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Thread: Ski recommendation

  1. #1
    Member ferns's Avatar
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    Default Ski recommendation

    Hi all,
    i am new to snow sports but a very avid person, unfortunately I now very little about skis. I am looking for a recommendation on what to buy for the following application: I ski snowshoe semi tracked to off trail areas while hunting with my dog for small game. I'd like to cover more ground with less effort and be able to ski some hills as we'll. not sure if I should go with a full on backcountry ski or more of a touring ski? Again I am fairly clueless on this.

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    Member hodgeman's Avatar
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    Quote Originally Posted by ferns View Post
    : I ski snowshoe semi tracked to off trail areas while hunting with my dog for small game. I'd like to cover more ground with less effort and be able to ski some hills as we'll. \.
    I like backcountry skis for the use you describe and I ski mostly snow machine trails and unbroken snow through the woods and fields. Look for fairly wide skis with metal edges- the BCN bindings are a little burlier and the boots tend to be more substantial as well. Be sure that your poles are slightly longer than what you'd use for groomed trails. A set of gaiters will help keep snow out of your boots when you bust drifts.

    Some folks use telemark gear but I never got into it as I don't do enough down hill to warrant it.
    "I do not deal in hypotheticals. The world, as it is, is vexing enough..." Col. Stonehill, True Grit

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    Forum Admin Brian M's Avatar
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    Go in and talk to the people at AMH. Those folks know their gear in this regards and should be able to line you up with what you want to look for - be it used or new.

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    You will want Xcountry touring gear. The backcountry version has more width and metal edges. You don't need the heavy alpine touring gear. Both SNS and NNN systems have a heavyduty backcountry binding and boot setup. Don't get the lightweight Xcountry touring gear, this is more for groomed trails. Unless you want to ski the trails for fun and exercise, then by all means go light.

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    Moderator Paul H's Avatar
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    Unless you're on a packed trail, you'll likely find that skis are no faster than snowshoes in many condions and when dealing with manuevering around brush and trees skis are much slower than snowshoes. I say this with 4 decades of skiing experience. Skis have their place and advantages, but they don't always offer the speed advantage you might think they would offer, and take a fair bit of skill and practice to give you a benefit.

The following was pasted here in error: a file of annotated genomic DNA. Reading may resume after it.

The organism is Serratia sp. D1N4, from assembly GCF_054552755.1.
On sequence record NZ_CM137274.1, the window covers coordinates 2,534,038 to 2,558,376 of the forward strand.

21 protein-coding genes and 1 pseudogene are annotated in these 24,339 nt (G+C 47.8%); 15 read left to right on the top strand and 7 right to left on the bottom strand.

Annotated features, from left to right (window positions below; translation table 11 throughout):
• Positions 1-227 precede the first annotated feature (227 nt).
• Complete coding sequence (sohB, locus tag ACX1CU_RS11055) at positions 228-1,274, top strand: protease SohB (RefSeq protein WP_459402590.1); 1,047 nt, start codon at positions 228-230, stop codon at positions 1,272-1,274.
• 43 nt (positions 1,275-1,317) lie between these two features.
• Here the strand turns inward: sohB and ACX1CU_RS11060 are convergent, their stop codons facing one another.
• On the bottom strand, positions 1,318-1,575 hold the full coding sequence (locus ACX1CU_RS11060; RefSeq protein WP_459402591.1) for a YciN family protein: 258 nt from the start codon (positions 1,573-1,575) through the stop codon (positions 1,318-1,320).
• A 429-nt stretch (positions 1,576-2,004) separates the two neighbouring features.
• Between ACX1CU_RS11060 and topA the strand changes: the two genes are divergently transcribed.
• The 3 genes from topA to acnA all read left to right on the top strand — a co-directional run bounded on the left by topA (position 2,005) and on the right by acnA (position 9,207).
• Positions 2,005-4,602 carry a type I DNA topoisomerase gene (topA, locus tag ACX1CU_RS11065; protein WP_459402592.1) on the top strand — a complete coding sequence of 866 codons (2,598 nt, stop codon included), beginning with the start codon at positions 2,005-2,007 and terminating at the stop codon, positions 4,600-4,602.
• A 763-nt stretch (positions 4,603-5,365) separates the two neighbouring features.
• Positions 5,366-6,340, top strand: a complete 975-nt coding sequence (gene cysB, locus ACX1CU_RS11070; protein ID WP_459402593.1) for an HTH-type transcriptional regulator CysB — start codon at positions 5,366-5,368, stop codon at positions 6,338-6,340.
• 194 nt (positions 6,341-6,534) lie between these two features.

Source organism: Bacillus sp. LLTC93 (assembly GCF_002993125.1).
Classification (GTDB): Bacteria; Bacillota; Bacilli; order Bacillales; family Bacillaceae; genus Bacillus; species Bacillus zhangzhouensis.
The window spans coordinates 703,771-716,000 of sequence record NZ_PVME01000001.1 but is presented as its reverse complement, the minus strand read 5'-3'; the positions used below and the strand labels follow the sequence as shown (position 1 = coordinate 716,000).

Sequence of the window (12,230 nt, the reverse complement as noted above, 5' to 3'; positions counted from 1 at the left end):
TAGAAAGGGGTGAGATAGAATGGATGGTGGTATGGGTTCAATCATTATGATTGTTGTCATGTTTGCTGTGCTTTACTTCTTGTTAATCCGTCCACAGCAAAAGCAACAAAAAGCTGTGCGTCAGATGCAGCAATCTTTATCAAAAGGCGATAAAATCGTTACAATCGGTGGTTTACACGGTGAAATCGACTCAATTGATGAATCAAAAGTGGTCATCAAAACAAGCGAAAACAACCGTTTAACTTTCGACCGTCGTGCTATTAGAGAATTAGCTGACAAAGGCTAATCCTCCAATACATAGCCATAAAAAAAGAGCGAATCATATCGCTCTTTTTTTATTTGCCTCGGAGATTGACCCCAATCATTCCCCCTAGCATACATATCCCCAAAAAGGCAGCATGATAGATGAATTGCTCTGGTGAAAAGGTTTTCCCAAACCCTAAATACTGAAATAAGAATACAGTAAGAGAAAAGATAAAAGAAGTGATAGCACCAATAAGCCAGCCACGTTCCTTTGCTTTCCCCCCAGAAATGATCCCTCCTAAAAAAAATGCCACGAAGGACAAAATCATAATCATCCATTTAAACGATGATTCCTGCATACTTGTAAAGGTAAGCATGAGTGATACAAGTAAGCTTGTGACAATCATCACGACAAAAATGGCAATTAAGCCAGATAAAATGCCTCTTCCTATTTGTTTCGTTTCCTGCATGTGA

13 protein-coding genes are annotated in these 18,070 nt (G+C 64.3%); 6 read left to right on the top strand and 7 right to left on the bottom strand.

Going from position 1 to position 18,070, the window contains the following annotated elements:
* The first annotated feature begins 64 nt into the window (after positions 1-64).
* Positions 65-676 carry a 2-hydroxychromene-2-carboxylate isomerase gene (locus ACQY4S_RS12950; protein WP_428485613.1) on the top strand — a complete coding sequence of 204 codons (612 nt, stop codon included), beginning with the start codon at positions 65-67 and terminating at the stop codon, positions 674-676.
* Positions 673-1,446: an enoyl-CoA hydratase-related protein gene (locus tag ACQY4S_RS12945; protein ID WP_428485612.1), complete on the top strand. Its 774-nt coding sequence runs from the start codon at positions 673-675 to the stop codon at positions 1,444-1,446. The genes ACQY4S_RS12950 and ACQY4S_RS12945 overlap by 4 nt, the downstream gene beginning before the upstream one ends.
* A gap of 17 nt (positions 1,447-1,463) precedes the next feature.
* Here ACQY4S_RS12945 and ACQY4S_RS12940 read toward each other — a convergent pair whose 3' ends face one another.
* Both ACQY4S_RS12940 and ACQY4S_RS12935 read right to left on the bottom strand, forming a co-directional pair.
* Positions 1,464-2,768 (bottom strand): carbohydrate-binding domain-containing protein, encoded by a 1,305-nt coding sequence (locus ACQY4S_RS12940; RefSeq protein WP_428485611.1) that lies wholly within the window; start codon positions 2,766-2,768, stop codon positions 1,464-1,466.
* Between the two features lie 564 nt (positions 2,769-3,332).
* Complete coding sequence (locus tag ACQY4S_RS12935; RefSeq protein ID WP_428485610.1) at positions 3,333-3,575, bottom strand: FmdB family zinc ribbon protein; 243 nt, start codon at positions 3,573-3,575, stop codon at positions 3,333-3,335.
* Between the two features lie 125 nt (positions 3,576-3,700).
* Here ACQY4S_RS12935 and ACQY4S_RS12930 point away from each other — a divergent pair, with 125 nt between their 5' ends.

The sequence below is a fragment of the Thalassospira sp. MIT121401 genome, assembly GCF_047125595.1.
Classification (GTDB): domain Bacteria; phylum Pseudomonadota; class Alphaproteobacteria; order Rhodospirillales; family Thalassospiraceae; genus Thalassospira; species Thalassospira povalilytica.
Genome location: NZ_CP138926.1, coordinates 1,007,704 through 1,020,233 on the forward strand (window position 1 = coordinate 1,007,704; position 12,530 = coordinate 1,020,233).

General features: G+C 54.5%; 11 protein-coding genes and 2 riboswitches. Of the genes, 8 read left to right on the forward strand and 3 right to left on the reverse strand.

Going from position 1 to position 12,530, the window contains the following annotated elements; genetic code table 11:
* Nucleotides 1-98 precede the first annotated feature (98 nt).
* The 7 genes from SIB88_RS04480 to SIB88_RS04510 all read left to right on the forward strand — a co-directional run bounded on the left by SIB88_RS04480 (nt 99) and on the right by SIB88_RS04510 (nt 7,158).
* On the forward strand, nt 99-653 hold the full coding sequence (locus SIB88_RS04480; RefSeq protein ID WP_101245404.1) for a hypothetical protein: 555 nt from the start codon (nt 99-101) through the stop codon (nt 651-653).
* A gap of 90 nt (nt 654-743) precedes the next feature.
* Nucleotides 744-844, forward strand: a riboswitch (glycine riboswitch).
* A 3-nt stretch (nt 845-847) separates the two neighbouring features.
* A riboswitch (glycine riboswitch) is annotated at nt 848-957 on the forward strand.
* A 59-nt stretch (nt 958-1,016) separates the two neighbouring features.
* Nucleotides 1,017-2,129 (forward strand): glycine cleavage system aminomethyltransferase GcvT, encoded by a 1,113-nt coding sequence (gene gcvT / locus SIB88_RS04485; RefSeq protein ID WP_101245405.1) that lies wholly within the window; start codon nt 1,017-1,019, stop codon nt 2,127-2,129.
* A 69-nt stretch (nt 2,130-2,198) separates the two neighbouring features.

Those that are successful in Alaska are those who are flexible, and allow the reality of life in Alaska to shape their dreams, vs. trying to force their dreams on the reality of Alaska.

    If you have a tenuous grasp of reality, Alaska is not for you.

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    I prefer skiis to snowshoes....the only time I use snowshoes is breaking trail, or packing down a runway to takeoff on skiis.

    Skiis glide, snowshoes don't. Put the trail in on snowshoes and use skiis after that. Develope the classical Nordic stride on skiis and cover 3-4 times the distance. If the trail is good enough, use the nordic skating technique and cover the ground even faster. There is no comparison between skiing and snowshoeing for ease of travel. Learning to nordic ski is not that hard.

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    I got turned on to these recently for the exact reasons you stated...I LOVE these things for getting to ice fishing spots, hunting and general "what's over the next hill" outings...check out the videos: https://altaiskis.com/

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    Boy talk about retro-skiis... Whatever works, as they say. The main thing is to get out and do it. I use Nordic skate and classic,(and ski-jor). alpine touring and straight alpine skiis to enjoy the snow. I also use snowshoes when I have to. We have quite a variety of trails up here to explore and just get a workout on.